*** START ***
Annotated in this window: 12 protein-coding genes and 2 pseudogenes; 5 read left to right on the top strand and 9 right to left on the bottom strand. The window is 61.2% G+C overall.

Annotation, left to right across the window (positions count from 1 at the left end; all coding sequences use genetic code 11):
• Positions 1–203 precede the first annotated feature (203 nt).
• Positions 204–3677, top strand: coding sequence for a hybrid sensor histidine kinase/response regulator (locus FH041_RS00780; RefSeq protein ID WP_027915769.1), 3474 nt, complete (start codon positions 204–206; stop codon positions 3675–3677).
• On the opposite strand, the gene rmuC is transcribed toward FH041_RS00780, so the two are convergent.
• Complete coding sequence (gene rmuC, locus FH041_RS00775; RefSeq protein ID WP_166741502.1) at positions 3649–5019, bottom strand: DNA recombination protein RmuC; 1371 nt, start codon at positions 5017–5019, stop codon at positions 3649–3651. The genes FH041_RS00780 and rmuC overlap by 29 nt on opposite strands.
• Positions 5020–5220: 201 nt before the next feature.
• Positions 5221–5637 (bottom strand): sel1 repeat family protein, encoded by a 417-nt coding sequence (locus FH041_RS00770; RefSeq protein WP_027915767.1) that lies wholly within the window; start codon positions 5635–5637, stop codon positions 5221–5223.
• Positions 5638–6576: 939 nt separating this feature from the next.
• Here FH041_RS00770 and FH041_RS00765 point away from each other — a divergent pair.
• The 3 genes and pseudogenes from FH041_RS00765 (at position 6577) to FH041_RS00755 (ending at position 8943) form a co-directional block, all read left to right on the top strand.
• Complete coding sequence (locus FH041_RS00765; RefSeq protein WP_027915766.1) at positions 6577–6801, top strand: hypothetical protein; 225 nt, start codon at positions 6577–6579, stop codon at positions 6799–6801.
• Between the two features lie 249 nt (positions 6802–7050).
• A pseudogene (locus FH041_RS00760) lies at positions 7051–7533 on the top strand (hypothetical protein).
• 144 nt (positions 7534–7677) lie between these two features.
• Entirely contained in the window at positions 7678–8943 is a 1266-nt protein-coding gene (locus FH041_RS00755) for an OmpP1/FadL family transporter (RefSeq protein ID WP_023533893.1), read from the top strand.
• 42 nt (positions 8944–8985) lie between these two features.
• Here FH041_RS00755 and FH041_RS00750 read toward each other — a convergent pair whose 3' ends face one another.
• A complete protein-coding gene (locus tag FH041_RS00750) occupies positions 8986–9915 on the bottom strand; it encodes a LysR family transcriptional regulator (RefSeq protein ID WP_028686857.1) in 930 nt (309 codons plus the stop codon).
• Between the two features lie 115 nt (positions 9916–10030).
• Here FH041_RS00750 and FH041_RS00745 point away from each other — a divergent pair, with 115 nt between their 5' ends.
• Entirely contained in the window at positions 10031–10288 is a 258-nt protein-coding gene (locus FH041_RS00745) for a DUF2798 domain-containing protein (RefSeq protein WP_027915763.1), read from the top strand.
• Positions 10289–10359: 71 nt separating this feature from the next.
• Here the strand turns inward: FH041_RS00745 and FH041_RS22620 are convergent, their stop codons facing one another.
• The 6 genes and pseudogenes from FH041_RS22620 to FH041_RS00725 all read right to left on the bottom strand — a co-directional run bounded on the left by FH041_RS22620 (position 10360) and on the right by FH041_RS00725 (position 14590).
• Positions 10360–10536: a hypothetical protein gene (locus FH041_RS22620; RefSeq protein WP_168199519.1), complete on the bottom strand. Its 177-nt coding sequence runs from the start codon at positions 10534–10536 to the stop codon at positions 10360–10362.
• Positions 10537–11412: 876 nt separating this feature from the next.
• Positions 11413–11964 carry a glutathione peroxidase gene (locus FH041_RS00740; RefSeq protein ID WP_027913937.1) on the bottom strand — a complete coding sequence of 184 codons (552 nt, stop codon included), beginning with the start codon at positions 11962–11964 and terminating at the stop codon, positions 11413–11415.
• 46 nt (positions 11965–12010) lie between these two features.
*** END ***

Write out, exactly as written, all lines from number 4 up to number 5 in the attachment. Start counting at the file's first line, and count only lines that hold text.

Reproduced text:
• Positions 204–3677, top strand: coding sequence for a hybrid sensor histidine kinase/response regulator (locus FH041_RS00780; RefSeq protein ID WP_027915769.1), 3474 nt, complete (start codon positions 204–206; stop codon positions 3675–3677).
• On the opposite strand, the gene rmuC is transcribed toward FH041_RS00780, so the two are convergent.